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Stage G4 patients

Kidney transplantation and living kidney transplantation

Kidney disease is an increasing health risk that requires effective communication between all stakeholders to optimise detection, diagnosis and treatment and to provide the best possible care to affected patients. The impact of kidney disease on quality and duration of life is significant and renal replacement therapies are very costly. According to the current dialysis standards of the German Society of Nephrology (DGfN), it is necessary that patients in stage G4 renal failure and their relatives are informed about different renal replacement procedures, including kidney transplantation and living kidney transplantation(for this, see also KDIGO guideline on evaluation and management of kidney transplant candidates).

In abbreviated form, it could be said: as soon as the filtering capacity (glomerular filtration rate) of your kidneys is reduced to such an extent that you require dialysis, you will be reported by us directly to Eurotransplant for the waiting list of organ recipients. If a patient needs a new kidney and decides to have a transplant, all the details of this procedure are explained in our kidney transplant consultation.

The Transplantation Act and the resulting guidelines regulate the procedures from organ donation to allocation and transplantation. The Standing Commission on Organ Transplantation has the authority to issue guidelines. If a kidney transplant is considered, a presentation of the patient at the transplant centre will be planned during the counselling interview, where specific aspects of the transplant can be discussed. However, in accordance with the guidelines for organ transplantation under § 16 of the Transplantation Act, only adult patients who have reached the terminal stage of renal failure may be placed on the waiting list for a kidney transplant in Germany. Currently, patients registered for a transplant have to wait about 6 years to receive a donor kidney.

Exceptions exist for patients who are preparing for a living kidney transplant or a combined pancreas and kidney transplantation (glomerular (from a glomerular filtration rate [GFR] of 30 ml/min/1.73 m2 according to CKD-EPI [Chronic Kidney Disease Epidemiology Collaboration]). It is therefore important that patients and their families are fully informed about their options in order to receive the best possible treatment.

Children whose glomerular filtration rate (GFR) is 20 ml/min/1.73 m2 or less according to the Schwartz formula may be preemptively scheduled for a kidney transplant from post-mortem donation. It is worth noting here that the Transplantation Act only permits organ removal from living persons if no suitable donation from a post-mortem source is available (subsidiarity principle of living donation). In addition, the guideline recommends that patients should be informed about the possibility of obtaining a second opinion from another transplant centre, especially if their inclusion on the waiting list has been rejected.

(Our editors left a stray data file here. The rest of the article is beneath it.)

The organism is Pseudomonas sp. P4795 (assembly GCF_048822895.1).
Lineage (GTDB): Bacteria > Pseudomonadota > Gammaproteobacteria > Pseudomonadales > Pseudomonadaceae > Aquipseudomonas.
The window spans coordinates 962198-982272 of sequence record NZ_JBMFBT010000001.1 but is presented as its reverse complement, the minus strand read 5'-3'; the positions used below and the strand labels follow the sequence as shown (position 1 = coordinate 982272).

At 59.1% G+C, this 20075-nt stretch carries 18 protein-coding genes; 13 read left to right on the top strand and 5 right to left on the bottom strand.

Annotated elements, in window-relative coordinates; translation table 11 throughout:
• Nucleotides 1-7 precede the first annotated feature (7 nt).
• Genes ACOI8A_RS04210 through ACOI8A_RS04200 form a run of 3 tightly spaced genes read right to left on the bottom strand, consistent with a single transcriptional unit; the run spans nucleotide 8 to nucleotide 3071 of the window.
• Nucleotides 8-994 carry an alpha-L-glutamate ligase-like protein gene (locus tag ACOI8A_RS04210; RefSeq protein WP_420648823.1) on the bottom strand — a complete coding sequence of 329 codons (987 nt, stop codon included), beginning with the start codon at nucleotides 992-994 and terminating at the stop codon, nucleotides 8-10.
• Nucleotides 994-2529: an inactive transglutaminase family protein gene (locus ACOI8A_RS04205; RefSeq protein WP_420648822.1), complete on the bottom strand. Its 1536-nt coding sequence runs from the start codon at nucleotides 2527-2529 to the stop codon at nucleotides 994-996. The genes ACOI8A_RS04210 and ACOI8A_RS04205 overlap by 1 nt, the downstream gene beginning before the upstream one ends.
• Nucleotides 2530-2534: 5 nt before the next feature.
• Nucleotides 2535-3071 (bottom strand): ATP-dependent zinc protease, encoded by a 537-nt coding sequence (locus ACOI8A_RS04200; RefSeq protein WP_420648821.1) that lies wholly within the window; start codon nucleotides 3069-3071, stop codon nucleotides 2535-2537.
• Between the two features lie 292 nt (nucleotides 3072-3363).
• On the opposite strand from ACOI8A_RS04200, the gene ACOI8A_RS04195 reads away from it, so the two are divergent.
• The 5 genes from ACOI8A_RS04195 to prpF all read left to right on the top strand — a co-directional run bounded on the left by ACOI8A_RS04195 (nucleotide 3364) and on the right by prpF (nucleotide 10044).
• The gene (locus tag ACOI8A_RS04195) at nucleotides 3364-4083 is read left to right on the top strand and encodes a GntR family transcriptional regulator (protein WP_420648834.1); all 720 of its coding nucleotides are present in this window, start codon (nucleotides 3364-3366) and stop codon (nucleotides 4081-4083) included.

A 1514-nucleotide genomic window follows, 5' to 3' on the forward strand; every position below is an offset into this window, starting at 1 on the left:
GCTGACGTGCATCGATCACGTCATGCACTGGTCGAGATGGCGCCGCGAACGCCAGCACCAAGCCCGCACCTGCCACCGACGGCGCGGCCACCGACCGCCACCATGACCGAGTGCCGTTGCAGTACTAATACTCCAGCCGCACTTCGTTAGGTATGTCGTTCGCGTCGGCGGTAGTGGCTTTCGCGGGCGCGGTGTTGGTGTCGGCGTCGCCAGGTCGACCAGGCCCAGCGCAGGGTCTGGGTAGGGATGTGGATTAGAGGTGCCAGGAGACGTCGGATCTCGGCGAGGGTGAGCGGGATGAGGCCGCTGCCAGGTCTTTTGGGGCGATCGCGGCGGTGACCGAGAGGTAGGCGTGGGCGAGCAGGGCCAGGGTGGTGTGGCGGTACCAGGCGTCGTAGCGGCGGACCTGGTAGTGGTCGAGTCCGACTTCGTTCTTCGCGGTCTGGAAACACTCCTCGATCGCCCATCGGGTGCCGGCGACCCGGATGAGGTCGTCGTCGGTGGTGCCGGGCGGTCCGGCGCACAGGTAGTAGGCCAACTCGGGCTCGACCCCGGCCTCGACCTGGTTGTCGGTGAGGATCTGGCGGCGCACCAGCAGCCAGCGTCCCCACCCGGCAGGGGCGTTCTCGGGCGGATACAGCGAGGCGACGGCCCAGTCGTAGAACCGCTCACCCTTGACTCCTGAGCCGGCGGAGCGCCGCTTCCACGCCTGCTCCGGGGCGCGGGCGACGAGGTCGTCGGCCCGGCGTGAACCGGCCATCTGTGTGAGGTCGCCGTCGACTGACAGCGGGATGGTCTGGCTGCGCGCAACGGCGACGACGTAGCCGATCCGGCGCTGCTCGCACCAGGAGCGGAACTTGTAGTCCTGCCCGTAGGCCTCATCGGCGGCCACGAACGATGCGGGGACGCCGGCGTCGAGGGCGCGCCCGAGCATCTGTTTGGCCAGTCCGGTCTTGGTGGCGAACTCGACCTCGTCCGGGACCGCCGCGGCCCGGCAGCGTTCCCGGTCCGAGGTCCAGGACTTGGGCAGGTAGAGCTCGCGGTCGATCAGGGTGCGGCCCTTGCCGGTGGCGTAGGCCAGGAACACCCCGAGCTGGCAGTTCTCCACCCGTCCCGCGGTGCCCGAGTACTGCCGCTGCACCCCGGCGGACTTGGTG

Induction therapy

Our recommendations before and during kidney transplantation

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The kidney transplant

Arrival at the clinic and procedure in the operating theatre

A kidney transplant is an extraordinary event that is of great importance for both the recipient - and in the case of living donation, of course, also for the donor. Often the call comes completely unexpectedly and the wait has an abrupt end. Many people waiting for a kidney therefore always have a small suitcase packed with the most important utensils to be prepared for the longed-for call.

Once they arrive at the clinic, everything happens quickly and according to fixed rules. Before every transplant, there is a final compatibility test, also known as a cross-match, which is carried out by our immunological laboratory. This test takes about 3-4 hours and is crucial for the success of the operation. During this time, the patient undergoes dialysis and is presented to the transplant surgeon, nephrologist and anaesthetist.

Anaesthetists, the surgical nursing assistants and the surgeons work hand in hand. The transplantation of the donor kidney usually takes about 2 to 3 hours. The operation is usually performed in the right lower abdomen, but in some cases, e.g. in the case of previous operations, the recipient's left side can also be used. At the beginning, the connection of the renal vein to the recipient's pelvic vein is done, followed by the connection of the renal artery to the pelvic artery. Usually, the kidneys that are no longer functional remain in the patient's body while the new kidney is inserted into the pelvic fossa and connected to the blood vessels of the pelvis.After blood flow is released, the ureter is inserted into the urinary bladder and a ureteral splint is placed to complete the procedure.

Initial maintenance therapy

and immunosuppression

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Long-term maintenance therapy

Three months after the operation

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